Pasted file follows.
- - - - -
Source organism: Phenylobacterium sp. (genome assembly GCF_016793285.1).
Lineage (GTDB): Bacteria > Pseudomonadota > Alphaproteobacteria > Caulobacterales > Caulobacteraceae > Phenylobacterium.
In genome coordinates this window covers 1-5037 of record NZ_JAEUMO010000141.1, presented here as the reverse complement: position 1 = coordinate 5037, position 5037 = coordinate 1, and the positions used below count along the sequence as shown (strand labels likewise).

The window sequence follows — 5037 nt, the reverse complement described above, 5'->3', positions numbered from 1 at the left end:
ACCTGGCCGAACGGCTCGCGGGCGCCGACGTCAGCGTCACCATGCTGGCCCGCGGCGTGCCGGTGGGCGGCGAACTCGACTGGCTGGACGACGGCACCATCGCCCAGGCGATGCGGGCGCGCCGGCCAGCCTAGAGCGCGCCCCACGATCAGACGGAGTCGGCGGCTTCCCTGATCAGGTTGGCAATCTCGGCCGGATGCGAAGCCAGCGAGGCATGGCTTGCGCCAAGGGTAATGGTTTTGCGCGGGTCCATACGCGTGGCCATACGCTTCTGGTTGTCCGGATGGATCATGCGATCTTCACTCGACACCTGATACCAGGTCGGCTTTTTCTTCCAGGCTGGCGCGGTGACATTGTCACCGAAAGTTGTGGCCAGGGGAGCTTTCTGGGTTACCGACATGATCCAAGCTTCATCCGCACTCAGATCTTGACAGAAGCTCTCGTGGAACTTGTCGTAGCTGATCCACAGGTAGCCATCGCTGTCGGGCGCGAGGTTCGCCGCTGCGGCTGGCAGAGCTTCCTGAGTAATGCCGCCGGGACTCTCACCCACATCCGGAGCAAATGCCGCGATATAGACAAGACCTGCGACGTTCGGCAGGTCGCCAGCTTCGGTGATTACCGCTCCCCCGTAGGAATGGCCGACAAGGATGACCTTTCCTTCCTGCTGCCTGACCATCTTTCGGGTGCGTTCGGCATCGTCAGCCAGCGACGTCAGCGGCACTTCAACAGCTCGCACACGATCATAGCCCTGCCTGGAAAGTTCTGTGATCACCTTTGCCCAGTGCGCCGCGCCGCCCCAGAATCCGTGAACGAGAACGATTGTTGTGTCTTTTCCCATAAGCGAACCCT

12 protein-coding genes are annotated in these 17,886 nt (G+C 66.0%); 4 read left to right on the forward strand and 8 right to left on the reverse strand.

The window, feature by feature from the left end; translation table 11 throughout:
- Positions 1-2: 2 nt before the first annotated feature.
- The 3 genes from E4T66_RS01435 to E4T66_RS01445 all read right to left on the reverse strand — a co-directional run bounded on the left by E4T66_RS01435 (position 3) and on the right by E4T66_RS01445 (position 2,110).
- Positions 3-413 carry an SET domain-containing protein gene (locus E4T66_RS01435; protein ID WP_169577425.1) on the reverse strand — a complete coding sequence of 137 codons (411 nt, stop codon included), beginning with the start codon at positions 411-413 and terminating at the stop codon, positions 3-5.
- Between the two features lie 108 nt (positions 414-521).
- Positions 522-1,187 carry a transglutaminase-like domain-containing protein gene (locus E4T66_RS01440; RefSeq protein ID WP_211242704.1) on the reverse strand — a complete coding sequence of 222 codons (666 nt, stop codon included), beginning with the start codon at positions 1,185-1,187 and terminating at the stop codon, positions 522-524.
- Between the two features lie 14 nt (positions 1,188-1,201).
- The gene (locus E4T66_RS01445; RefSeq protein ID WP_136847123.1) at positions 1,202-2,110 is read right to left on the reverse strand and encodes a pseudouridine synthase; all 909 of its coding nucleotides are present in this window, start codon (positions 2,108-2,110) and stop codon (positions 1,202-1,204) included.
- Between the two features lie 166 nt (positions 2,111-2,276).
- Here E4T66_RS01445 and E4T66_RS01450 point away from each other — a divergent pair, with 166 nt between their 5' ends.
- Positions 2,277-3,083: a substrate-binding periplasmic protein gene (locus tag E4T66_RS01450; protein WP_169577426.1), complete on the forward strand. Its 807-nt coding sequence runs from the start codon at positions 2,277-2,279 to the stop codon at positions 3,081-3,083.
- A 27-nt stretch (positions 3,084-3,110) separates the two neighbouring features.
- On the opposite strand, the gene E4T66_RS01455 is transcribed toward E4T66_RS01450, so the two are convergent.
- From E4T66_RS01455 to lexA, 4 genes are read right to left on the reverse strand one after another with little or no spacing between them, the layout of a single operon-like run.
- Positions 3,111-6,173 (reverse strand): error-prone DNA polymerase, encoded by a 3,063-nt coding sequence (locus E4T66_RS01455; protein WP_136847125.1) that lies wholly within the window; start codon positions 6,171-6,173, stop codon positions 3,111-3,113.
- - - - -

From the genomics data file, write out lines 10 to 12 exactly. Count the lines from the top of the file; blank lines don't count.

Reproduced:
- Positions 3-413 carry an SET domain-containing protein gene (locus E4T66_RS01435; protein ID WP_169577425.1) on the reverse strand — a complete coding sequence of 137 codons (411 nt, stop codon included), beginning with the start codon at positions 411-413 and terminating at the stop codon, positions 3-5.
- Between the two features lie 108 nt (positions 414-521).
- Positions 522-1,187 carry a transglutaminase-like domain-containing protein gene (locus E4T66_RS01440; RefSeq protein ID WP_211242704.1) on the reverse strand — a complete coding sequence of 222 codons (666 nt, stop codon included), beginning with the start codon at positions 1,185-1,187 and terminating at the stop codon, positions 522-524.